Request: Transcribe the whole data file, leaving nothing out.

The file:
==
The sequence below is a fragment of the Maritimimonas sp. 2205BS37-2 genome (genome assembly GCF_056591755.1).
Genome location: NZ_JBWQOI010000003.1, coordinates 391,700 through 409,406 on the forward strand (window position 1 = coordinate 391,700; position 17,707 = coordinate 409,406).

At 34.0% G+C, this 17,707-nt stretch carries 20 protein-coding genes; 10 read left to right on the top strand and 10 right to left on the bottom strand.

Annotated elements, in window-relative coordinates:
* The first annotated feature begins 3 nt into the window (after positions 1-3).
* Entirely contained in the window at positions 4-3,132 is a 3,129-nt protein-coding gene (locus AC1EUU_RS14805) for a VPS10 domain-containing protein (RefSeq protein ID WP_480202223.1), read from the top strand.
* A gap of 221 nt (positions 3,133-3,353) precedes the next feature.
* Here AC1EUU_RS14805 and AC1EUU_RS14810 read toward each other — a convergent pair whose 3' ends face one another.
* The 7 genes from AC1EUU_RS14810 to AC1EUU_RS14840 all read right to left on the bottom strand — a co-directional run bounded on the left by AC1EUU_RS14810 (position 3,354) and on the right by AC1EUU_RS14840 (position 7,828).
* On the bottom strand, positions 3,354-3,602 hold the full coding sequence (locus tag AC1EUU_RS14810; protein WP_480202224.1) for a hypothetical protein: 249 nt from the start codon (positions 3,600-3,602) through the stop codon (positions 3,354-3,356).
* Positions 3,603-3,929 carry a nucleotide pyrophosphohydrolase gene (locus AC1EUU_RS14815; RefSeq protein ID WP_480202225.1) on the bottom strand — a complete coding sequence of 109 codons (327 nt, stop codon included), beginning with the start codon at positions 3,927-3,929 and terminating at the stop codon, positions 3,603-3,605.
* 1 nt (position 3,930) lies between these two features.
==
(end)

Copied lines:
The sequence below is a fragment of the Maritimimonas sp. 2205BS37-2 genome (genome assembly GCF_056591755.1).
Genome location: NZ_JBWQOI010000003.1, coordinates 391,700 through 409,406 on the forward strand (window position 1 = coordinate 391,700; position 17,707 = coordinate 409,406).

At 34.0% G+C, this 17,707-nt stretch carries 20 protein-coding genes; 10 read left to right on the top strand and 10 right to left on the bottom strand.

Annotated elements, in window-relative coordinates:
* The first annotated feature begins 3 nt into the window (after positions 1-3).
* Entirely contained in the window at positions 4-3,132 is a 3,129-nt protein-coding gene (locus AC1EUU_RS14805) for a VPS10 domain-containing protein (RefSeq protein ID WP_480202223.1), read from the top strand.
* A gap of 221 nt (positions 3,133-3,353) precedes the next feature.
* Here AC1EUU_RS14805 and AC1EUU_RS14810 read toward each other — a convergent pair whose 3' ends face one another.
* The 7 genes from AC1EUU_RS14810 to AC1EUU_RS14840 all read right to left on the bottom strand — a co-directional run bounded on the left by AC1EUU_RS14810 (position 3,354) and on the right by AC1EUU_RS14840 (position 7,828).
* On the bottom strand, positions 3,354-3,602 hold the full coding sequence (locus tag AC1EUU_RS14810; protein WP_480202224.1) for a hypothetical protein: 249 nt from the start codon (positions 3,600-3,602) through the stop codon (positions 3,354-3,356).
* Positions 3,603-3,929 carry a nucleotide pyrophosphohydrolase gene (locus AC1EUU_RS14815; RefSeq protein ID WP_480202225.1) on the bottom strand — a complete coding sequence of 109 codons (327 nt, stop codon included), beginning with the start codon at positions 3,927-3,929 and terminating at the stop codon, positions 3,603-3,605.
* 1 nt (position 3,930) lies between these two features.